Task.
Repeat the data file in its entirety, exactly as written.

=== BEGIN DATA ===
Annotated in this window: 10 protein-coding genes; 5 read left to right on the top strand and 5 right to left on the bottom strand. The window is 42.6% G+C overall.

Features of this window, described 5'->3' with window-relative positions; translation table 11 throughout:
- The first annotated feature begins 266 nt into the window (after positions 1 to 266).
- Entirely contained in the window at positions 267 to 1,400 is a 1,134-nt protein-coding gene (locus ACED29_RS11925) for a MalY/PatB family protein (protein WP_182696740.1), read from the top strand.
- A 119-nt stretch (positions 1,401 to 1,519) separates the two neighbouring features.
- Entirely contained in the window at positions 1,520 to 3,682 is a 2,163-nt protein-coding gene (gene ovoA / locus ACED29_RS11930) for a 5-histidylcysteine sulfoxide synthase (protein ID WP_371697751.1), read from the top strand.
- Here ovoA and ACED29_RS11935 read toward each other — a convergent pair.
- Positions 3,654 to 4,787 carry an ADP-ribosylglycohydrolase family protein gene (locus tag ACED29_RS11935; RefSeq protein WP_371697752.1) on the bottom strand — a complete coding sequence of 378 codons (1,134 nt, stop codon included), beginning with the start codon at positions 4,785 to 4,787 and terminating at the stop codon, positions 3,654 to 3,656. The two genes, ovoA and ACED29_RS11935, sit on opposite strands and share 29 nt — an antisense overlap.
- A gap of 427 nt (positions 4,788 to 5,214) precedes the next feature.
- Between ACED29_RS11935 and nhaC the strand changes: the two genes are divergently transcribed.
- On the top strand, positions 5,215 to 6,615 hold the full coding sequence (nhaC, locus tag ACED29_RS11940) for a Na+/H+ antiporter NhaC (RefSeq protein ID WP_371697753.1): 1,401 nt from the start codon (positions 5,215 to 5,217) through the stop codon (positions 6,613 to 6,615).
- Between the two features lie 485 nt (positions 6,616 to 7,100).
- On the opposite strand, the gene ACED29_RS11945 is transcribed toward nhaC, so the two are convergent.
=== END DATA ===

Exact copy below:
Annotated in this window: 10 protein-coding genes; 5 read left to right on the top strand and 5 right to left on the bottom strand. The window is 42.6% G+C overall.

Features of this window, described 5'->3' with window-relative positions; translation table 11 throughout:
- The first annotated feature begins 266 nt into the window (after positions 1 to 266).
- Entirely contained in the window at positions 267 to 1,400 is a 1,134-nt protein-coding gene (locus ACED29_RS11925) for a MalY/PatB family protein (protein WP_182696740.1), read from the top strand.
- A 119-nt stretch (positions 1,401 to 1,519) separates the two neighbouring features.
- Entirely contained in the window at positions 1,520 to 3,682 is a 2,163-nt protein-coding gene (gene ovoA / locus ACED29_RS11930) for a 5-histidylcysteine sulfoxide synthase (protein ID WP_371697751.1), read from the top strand.
- Here ovoA and ACED29_RS11935 read toward each other — a convergent pair.
- Positions 3,654 to 4,787 carry an ADP-ribosylglycohydrolase family protein gene (locus tag ACED29_RS11935; RefSeq protein WP_371697752.1) on the bottom strand — a complete coding sequence of 378 codons (1,134 nt, stop codon included), beginning with the start codon at positions 4,785 to 4,787 and terminating at the stop codon, positions 3,654 to 3,656. The two genes, ovoA and ACED29_RS11935, sit on opposite strands and share 29 nt — an antisense overlap.
- A gap of 427 nt (positions 4,788 to 5,214) precedes the next feature.
- Between ACED29_RS11935 and nhaC the strand changes: the two genes are divergently transcribed.
- On the top strand, positions 5,215 to 6,615 hold the full coding sequence (nhaC, locus tag ACED29_RS11940) for a Na+/H+ antiporter NhaC (RefSeq protein ID WP_371697753.1): 1,401 nt from the start codon (positions 5,215 to 5,217) through the stop codon (positions 6,613 to 6,615).
- Between the two features lie 485 nt (positions 6,616 to 7,100).
- On the opposite strand, the gene ACED29_RS11945 is transcribed toward nhaC, so the two are convergent.